The two young women, with their music and singing, had won the hearts of boys from a Dominican Republic children’s home. At the film’s viewing, the two were surrounded by the boys who obviously were filled with admiration for the two Americans visiting some 1,850 miles east of their home in George West,
Then one of the boys looking at Elizabeth and Mary said, “Tu eres angel.”
It took a moment to figure out what the boy had said, but Elizabeth and Mary realized the boy was telling them they were angels.
“It summed up what they meant to us and what we meant to them,” said David Valverde, First Baptist Church George West youth pastor.
Valverde and a group consisting of 13 from First Baptist Church George West and one from the South Texas Children’s Home had journeyed to the Dominican Republic for a one-week mission trip from June 2 to June 9.
“The group of boys who we mostly hung out with were wonderful; they opened their arms to us and took the time to explain things to all of us silly Americanos just so we could have a conversation – usually the conversation involved a lot of pointing, nodding in recognition, then laughing because we still didn’t really know what was going on but we were having fun,” said Katheryn Cansino, one of the mision members.
“Our church had networked with South Texas Children’s Home – in Beeville and Goliad,” Valverde said.
“They have a counseling ministry, as well as a children’s home,” he added.
Valverde said he also worked with international ministry vice president Joann Berry.
He said she has the connections. Her parents were the first Baptist missionaries there. Now, the mission has grown to schools, homes and churches.
“We began considering the trip a year ago in August 2011. And we began a year of planning and preparations,” Valverde said.
The group flew in on a Saturday and stayed the first night next to the main church. Lots of teams start there – dental teams, church teams and other various teams.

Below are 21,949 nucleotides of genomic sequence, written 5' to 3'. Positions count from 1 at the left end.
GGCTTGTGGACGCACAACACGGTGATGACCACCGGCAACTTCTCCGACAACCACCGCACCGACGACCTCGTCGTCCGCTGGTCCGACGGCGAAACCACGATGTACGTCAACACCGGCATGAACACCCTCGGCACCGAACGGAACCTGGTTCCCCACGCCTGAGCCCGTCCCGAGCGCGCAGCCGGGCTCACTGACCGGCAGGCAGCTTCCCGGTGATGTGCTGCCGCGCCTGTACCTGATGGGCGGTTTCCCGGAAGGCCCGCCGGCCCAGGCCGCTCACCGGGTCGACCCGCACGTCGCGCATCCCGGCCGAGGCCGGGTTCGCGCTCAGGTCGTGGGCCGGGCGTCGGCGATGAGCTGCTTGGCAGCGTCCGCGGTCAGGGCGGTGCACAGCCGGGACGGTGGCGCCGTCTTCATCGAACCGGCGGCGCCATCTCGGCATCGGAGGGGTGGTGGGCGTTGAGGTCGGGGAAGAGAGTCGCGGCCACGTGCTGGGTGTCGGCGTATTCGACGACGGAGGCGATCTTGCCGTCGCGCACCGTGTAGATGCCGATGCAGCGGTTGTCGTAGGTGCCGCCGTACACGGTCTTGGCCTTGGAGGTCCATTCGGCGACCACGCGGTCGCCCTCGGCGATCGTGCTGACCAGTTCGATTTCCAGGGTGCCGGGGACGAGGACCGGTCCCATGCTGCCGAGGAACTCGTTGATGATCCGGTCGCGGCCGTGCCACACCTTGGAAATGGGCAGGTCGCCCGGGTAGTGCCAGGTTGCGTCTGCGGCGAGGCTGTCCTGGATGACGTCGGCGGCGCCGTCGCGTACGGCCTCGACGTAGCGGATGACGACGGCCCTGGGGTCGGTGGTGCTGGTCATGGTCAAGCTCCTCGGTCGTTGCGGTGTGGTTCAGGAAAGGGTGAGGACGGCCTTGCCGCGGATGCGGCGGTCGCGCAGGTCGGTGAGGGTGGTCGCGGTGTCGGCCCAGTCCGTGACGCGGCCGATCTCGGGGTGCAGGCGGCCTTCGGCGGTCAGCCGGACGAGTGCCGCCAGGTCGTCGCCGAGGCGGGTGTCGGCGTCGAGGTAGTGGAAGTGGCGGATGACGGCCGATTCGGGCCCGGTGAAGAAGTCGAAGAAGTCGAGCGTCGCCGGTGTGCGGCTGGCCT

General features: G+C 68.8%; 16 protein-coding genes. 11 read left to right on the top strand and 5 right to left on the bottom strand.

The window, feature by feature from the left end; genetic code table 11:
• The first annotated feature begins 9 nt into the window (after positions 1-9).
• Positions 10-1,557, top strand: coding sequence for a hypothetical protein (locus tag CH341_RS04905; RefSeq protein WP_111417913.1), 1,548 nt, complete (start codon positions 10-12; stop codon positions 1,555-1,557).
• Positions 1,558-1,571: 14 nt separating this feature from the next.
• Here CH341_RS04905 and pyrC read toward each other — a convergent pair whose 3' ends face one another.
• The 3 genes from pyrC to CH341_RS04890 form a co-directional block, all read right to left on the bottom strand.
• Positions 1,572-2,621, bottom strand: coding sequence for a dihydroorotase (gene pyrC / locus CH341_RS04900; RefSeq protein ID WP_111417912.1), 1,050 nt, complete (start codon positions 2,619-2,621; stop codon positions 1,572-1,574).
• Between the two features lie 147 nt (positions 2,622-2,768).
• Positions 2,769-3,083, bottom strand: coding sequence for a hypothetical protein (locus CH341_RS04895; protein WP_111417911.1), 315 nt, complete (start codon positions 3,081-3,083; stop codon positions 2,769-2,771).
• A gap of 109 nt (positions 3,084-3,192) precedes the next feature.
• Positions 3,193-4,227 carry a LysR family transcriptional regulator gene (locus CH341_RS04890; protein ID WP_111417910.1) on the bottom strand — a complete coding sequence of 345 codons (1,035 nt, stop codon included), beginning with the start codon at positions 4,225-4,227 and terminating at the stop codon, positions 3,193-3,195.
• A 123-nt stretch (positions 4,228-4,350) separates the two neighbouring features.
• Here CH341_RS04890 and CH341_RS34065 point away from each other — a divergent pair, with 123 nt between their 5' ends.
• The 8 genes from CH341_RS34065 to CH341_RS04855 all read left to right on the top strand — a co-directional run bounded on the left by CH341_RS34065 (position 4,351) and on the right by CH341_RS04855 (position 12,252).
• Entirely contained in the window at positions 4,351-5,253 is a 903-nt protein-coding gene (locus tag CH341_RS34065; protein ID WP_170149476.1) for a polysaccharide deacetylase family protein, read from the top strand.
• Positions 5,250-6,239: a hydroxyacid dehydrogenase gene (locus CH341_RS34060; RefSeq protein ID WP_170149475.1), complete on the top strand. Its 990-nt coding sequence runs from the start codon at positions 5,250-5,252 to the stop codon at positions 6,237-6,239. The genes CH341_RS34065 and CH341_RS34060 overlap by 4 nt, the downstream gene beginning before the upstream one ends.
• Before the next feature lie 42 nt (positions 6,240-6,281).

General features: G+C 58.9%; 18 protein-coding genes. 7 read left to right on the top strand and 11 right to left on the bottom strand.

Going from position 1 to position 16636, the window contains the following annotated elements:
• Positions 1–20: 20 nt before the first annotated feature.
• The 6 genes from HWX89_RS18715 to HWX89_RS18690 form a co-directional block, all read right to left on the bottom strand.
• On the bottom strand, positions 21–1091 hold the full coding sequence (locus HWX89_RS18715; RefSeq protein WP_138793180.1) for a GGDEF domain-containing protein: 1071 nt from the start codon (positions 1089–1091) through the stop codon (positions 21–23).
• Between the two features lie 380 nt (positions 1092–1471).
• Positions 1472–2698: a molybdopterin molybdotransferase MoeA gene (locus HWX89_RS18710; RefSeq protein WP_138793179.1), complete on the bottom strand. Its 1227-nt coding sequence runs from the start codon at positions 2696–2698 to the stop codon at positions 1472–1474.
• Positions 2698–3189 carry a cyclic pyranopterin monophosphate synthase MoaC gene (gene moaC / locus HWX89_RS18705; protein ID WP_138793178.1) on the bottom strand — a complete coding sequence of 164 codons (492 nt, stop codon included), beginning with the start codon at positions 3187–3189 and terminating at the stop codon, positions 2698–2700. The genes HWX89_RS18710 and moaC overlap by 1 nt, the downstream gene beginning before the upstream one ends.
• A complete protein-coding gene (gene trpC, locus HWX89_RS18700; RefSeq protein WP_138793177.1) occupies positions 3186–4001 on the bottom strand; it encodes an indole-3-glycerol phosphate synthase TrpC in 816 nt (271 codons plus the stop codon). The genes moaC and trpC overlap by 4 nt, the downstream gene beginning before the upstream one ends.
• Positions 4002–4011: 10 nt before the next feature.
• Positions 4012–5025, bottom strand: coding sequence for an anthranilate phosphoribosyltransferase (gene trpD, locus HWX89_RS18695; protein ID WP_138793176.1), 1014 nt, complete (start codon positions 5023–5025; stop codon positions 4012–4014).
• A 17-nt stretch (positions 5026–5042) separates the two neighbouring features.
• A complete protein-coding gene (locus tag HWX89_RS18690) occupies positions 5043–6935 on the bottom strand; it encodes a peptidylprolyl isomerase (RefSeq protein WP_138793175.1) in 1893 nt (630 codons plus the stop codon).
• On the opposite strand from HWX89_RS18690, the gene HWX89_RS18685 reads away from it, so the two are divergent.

“Sunday, we went to the main church and did a one-day program,” Valverde said.
Then the group traveled to Bethesda Boys Home; the orphanage is home to 12 boys and one girl, ranging in age from 14 years old to 10 months old.
“All were Dominican except for two, who were Haitian,” Valverde said.
“In the morning, we went to the boys home and Christian school. We did painting and refurbishing of desks,” he said.
“And we were helping to rebuild the security wall around the school,” he added.
That afternoon, a vacation Bible school type of program was presented at the church.
“We had music, arts and crafts, games and recreation,” Valverde said.
“Those were the main things we did Monday through Wednesday,” he said.
Thursday, the missionary group took the boys and girl out for pizza, the park, pool and playgrounds about 90 miles east of the home.
He noted that the Baptist General Convention of Texas collects coins, rolls them up and sends them to the world Hunger Offering.
“Members collect that throughout the year at the First Baptist Church George West. Thursday afternoon, we were able to use that money to go and buy food for a particular home,” he said.
Valverde said it was great to see how the money is actually used.
After a fun day, the group took the boys back to their home in La Romana, Dominican Republic
“Friday, we played tourists. We went to the capital – Santo Domingo, then to the beach,” Valverde said.
“We flew home on Saturday,” he said.
“Personally, I loved the trip to the Dominican Republic. Completely immersing yourself in a culture for a week is very eye opening. Then at the same time it was very comforting to see how God’s love transcends country boarders and breaks down any walls of difference,” Cansino said.
She said the people in the Dominican Republic mostly live in poverty and yet the tourist industry is booming there.
“...It made me sick to think of how selfish I am, and so many of the people of the United States are,” she said.
“The thing is these boys have next to nothing. They have a basket of clothes with maybe three shirts and a couple pants, and yet they were willing to share food, which can also be a scarcity for them, and expected nothing in return,” Cansino said.
Cansino posed the question: “Wouldn’t it be nice if more people lived that way? Never expecting anything back and being surprised when you do. It’s a lesson many have learned but many more still need too.”
Valverde said the group plans to come back to the Dominican Republic.
“I don’t know when. We need to raise the funds again, but it is the desire of the group,” he said.
Cansino confirmed that desire to return.
“It was truly an experience of a lifetime, I am thankful that I was able to participate, and I hope to be able to go back again one day,” she said.